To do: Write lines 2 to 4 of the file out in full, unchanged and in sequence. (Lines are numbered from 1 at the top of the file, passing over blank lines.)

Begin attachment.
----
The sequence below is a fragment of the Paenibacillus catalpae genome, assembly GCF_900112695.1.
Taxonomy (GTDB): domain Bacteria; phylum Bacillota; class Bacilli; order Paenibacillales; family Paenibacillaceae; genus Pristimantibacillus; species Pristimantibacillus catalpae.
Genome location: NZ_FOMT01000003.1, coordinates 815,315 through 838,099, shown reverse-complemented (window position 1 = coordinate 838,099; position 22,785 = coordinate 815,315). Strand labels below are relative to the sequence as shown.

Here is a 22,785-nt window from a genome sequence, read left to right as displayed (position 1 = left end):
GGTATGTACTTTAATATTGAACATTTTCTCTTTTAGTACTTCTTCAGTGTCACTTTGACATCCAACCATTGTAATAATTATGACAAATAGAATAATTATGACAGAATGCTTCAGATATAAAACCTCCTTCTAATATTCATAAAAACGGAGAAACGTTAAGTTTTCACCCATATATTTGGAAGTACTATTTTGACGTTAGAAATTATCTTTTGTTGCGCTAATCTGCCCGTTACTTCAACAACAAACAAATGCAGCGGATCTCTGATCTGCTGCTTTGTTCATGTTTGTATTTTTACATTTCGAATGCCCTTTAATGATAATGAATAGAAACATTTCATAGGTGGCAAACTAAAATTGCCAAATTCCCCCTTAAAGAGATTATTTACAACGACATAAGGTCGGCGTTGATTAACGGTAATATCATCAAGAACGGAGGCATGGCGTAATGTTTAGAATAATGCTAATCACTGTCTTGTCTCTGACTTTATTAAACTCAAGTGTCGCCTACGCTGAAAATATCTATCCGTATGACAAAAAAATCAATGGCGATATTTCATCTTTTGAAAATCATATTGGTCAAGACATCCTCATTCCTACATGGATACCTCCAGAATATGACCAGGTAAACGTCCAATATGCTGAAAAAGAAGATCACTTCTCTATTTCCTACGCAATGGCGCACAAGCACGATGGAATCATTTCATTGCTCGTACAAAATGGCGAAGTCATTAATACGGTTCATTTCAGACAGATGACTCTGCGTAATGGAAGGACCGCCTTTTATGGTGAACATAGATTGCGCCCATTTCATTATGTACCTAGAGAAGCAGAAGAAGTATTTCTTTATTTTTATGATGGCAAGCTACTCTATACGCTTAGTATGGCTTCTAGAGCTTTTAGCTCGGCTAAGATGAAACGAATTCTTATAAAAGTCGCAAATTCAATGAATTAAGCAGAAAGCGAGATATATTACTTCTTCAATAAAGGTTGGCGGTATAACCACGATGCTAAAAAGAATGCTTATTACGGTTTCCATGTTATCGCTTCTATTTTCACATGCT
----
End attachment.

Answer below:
Taxonomy (GTDB): domain Bacteria; phylum Bacillota; class Bacilli; order Paenibacillales; family Paenibacillaceae; genus Pristimantibacillus; species Pristimantibacillus catalpae.
Genome location: NZ_FOMT01000003.1, coordinates 815,315 through 838,099, shown reverse-complemented (window position 1 = coordinate 838,099; position 22,785 = coordinate 815,315). Strand labels below are relative to the sequence as shown.

Here is a 22,785-nt window from a genome sequence, read left to right as displayed (position 1 = left end):